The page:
Although numerous factors gave these natural disasters momentum, scientists know climate change was a defining force — a reality that should worry just about everyone.
How to be More eco-Responsible in 2018
Nowadays, more and more people are talking about being more eco-responsible. There is a constant growth of information regarding the importance of being aware of ecological issues and the methods of using eco-friendly necessities on daily basis.
Have you been considering becoming more eco-responsible after the New Year? If so, here are some useful tips that could help you make the difference in the following year:
1. Energy – produce it, save it
If you’re building a house or planning to expand your living space, think before deciding on the final square footage. Maybe you don’t really need that much space. Unnecessary square footage will force you to spend more building materials, but it will also result in having to use extra heating, air-conditioning, and electricity in it.
It’s even better if you seek professional help to reduce energy consumption. An energy audit can provide you some great piece of advice on how to save on your energy bills.
While buying appliances such as a refrigerator or a dishwasher, make sure they have “Energy Star” label on, as it means they are energy-efficient.
Regarding the production of energy, you can power your home with renewable energy. The most common way is to install rooftop solar panels. They can be used for producing electricity, as well as heat for the house. If powering the whole home is a big step for you, try with solar oven then – they trap the sunlight in order to heat food! Solar air conditioning is another interesting thing to try out – instead of providing you with heat, it cools your house!
2. Don’t be just another tourist
Think about the environment, as well your own enjoyment – try not to travel too far, as most forms of transport contribute to the climate change. Choose the most environmentally friendly means of transport that you can, as well as environmentally friendly accommodation. If you can go to a destination that is being recommended as an eco-travel destination – even better! Interesting countries such as Zambia, Vietnam or Nicaragua are among these destinations that are famous for its sustainability efforts.
3. Let your beauty be also eco-friendly
We all want to look beautiful. Unfortunately, sometimes (or very often) it comes with a price. Cruelty-free cosmetics are making its way on the world market but be careful with the labels – just because it says a product hasn’t been tested on animals, it doesn’t mean that some of the product’s ingredients haven’t been tested on some poor animal.
To be sure which companies definitely stay away from the cruel testing on animals, check PETA Bunny list of cosmetic companies just to make sure which ones are truly and completely cruelty-free.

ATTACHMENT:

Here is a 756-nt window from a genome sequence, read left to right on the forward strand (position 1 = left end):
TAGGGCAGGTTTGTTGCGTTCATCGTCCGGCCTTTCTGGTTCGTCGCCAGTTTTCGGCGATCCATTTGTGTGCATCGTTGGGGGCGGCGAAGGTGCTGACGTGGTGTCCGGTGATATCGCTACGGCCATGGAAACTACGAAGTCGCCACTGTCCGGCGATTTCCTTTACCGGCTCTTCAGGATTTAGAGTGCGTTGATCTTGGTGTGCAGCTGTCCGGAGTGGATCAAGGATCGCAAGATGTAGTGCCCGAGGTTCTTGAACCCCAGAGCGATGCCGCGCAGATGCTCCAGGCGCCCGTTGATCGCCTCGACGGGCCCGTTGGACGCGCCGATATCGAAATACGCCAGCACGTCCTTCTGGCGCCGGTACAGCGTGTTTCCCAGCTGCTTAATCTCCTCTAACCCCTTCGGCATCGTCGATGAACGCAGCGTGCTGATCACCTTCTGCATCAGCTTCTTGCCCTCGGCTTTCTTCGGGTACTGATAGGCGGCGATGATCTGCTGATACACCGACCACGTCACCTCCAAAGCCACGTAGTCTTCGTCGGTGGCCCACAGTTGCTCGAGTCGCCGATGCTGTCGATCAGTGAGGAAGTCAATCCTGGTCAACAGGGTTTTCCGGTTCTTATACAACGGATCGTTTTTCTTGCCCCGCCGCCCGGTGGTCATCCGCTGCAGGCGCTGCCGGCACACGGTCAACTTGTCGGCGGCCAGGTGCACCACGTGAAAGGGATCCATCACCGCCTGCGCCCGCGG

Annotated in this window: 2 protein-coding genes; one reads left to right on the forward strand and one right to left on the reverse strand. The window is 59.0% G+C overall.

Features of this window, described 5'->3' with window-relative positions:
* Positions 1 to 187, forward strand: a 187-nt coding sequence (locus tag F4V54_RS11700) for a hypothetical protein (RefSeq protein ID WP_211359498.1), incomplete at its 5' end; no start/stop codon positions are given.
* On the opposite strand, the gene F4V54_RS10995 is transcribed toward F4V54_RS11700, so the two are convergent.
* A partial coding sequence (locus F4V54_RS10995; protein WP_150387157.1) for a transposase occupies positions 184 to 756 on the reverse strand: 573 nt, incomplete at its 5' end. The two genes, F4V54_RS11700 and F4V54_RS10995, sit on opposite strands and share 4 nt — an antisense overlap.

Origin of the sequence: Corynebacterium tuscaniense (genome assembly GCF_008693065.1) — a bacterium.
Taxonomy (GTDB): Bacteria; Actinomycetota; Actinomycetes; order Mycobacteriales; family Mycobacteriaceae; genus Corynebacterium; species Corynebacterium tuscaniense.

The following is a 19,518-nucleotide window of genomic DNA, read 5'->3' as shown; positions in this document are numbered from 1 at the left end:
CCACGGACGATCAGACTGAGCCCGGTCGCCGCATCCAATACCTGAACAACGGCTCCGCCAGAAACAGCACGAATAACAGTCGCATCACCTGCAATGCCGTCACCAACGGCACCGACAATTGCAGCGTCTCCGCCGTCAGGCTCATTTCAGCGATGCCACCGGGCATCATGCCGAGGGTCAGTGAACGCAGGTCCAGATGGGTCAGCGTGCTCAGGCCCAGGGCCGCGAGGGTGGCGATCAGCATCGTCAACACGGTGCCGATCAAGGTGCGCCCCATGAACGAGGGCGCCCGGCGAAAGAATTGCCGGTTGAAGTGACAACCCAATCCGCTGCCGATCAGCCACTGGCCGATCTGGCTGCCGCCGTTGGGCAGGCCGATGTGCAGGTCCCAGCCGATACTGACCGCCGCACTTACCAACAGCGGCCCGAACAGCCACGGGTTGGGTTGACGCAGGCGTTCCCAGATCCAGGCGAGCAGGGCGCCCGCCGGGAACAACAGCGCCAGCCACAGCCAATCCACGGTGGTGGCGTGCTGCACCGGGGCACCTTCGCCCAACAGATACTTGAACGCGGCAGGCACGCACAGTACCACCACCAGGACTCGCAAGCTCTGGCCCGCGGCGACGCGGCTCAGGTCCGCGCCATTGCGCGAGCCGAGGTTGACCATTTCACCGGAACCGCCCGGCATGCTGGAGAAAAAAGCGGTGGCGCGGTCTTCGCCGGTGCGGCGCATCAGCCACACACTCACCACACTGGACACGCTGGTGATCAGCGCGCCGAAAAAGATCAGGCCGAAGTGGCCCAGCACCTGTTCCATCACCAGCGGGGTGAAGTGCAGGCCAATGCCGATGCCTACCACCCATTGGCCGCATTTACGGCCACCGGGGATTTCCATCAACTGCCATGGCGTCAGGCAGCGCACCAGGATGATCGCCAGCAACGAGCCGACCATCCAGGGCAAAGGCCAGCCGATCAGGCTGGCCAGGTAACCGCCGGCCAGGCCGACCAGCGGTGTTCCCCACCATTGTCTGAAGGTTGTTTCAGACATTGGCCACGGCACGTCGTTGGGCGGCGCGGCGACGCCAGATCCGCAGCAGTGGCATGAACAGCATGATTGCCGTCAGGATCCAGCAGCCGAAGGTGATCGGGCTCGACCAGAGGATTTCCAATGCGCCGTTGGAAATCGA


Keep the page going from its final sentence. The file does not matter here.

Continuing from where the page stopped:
It’s also important if a brand uses toxic ingredients. Brands such as Tata Harper Skincare or Dr Bronner’s use only organic ingredients and biodegradable packaging, as well as being cruelty-free. Of course, this list is longer, so you’ll have to do some online research.
4. Know thy recycling
People often make mistakes while wanting to do something good for the environment. For example, plastic grocery bags, take-out containers, paper coffee cups and shredded paper cannot be recycled in your curb for many reasons, so don’t throw them into recycling bins. The same applies to pizza boxes, household glass, ceramics, and pottery – whether they are contaminated by grease or difficult to recycle, they just can’t go through the usual recycling process.
People usually forget to do is to rinse plastic and metal containers – they always have some residue, so be thorough. Also, bottle caps are allowed, too, so don’t separate them from the bottles. However, yard waste isn’t recyclable, so any yard waste or junk you are unsure of – just contact rubbish removal services instead of piling it up in public containers or in your own yard.
5. Fashion can be both eco-friendly and cool
Believe it or not, there are actually places where you can buy clothes that are eco-friendly, sustainable, as well as ethical. And they look cool, too! Companies like Everlane are very transparent about where their clothes are manufactured and how the price is set. PACT is another great company that uses non-GMO, organic cotton and non-toxic dyes for their clothing, while simultaneously using renewable energy factories. Soko is a company that uses natural and recycled materials in making their clothes and jewelry.
All in all
The truth is – being eco-responsible can be done in many ways. There are tons of small things we could change when it comes to our habits that would make a positive influence on the environment. The point is to start doing research on things that can be done by every person and it can start with the only thing that person has the control of – their own household.